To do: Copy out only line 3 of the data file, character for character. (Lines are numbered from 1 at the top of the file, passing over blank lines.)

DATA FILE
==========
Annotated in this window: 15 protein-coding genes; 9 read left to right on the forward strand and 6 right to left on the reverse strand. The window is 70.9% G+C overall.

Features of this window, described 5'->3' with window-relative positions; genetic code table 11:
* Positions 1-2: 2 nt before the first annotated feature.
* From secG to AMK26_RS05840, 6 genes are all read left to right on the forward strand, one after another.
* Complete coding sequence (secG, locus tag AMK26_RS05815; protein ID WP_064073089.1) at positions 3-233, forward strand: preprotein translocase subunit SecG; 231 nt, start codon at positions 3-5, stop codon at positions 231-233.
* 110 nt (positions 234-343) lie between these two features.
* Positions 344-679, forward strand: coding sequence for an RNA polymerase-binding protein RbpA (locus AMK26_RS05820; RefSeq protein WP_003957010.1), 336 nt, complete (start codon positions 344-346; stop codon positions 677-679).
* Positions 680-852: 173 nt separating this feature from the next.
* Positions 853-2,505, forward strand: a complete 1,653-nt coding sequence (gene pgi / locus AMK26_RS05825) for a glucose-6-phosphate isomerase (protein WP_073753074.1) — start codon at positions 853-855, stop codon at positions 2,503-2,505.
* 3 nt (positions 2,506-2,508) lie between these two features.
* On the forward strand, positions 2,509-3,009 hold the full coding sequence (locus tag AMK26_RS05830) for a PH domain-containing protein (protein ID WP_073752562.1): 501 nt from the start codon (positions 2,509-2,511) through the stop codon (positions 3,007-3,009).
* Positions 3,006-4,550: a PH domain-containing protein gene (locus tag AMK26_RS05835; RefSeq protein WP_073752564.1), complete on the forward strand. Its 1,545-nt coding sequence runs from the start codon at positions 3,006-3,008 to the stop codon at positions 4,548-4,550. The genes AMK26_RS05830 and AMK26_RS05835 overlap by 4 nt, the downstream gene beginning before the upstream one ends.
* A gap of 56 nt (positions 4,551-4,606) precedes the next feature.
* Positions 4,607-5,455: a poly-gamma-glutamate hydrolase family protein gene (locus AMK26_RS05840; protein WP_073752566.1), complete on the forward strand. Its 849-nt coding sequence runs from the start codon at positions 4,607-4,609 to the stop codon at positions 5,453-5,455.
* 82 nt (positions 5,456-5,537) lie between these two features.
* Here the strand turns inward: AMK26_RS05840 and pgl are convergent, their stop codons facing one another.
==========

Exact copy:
* Positions 1-2: 2 nt before the first annotated feature.